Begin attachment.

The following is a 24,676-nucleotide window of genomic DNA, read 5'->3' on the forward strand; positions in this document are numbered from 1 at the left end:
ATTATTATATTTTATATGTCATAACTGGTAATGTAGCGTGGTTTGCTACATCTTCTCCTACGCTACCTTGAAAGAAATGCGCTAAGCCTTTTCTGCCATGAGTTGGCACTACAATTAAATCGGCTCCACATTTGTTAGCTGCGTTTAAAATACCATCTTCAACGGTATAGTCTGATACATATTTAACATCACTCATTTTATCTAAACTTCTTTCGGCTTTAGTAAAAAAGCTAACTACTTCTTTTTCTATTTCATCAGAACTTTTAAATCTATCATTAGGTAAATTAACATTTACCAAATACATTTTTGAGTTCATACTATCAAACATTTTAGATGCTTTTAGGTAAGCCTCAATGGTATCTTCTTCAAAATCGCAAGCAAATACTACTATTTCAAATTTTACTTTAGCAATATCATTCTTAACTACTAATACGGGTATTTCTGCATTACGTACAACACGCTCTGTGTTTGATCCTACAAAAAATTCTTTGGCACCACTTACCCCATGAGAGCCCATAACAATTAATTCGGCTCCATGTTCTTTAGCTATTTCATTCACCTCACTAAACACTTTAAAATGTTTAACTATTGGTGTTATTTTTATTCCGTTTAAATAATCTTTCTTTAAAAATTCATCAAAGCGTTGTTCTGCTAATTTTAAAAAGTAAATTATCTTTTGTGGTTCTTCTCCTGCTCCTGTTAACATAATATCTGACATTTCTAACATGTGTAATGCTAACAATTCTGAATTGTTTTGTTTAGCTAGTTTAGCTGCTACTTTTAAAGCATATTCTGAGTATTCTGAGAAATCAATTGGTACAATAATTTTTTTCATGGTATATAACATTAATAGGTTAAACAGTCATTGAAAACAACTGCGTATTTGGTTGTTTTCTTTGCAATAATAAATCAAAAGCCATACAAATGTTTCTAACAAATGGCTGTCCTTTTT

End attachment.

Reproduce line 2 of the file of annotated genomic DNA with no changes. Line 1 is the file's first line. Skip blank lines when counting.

ATTATTATATTTTATATGTCATAACTGGTAATGTAGCGTGGTTTGCTACATCTTCTCCTACGCTACCTTGAAAGAAATGCGCTAAGCCTTTTCTGCCATGAGTTGGCACTACAATTAAATCGGCTCCACATTTGTTAGCTGCGTTTAAAATACCATCTTCAACGGTATAGTCTGATACATATTTAACATCACTCATTTTATCTAAACTTCTTTCGGCTTTAGTAAAAAAGCTAACTACTTCTTTTTCTATTTCATCAGAACTTTTAAATCTATCATTAGGTAAATTAACATTTACCAAATACATTTTTGAGTTCATACTATCAAACATTTTAGATGCTTTTAGGTAAGCCTCAATGGTATCTTCTTCAAAATCGCAAGCAAATACTACTATTTCAAATTTTACTTTAGCAATATCATTCTTAACTACTAATACGGGTATTTCTGCATTACGTACAACACGCTCTGTGTTTGATCCTACAAAAAATTCTTTGGCACCACTTACCCCATGAGAGCCCATAACAATTAATTCGGCTCCATGTTCTTTAGCTATTTCATTCACCTCACTAAACACTTTAAAATGTTTAACTATTGGTGTTATTTTTATTCCGTTTAAATAATCTTTCTTTAAAAATTCATCAAAGCGTTGTTCTGCTAATTTTAAAAAGTAAATTATCTTTTGTGGTTCTTCTCCTGCTCCTGTTAACATAATATCTGACATTTCTAACATGTGTAATGCTAACAATTCTGAATTGTTTTGTTTAGCTAGTTTAGCTGCTACTTTTAAAGCATATTCTGAGTATTCTGAGAAATCAATTGGTACAATAATTTTTTTCATGGTATATAACATTAATAGGTTAAACAGTCATTGAAAACAACTGCGTATTTGGTTGTTTTCTTTGCAATAATAAATCAAAAGCCATACAAATGTTTCTAACAAATGGCTGTCCTTTTT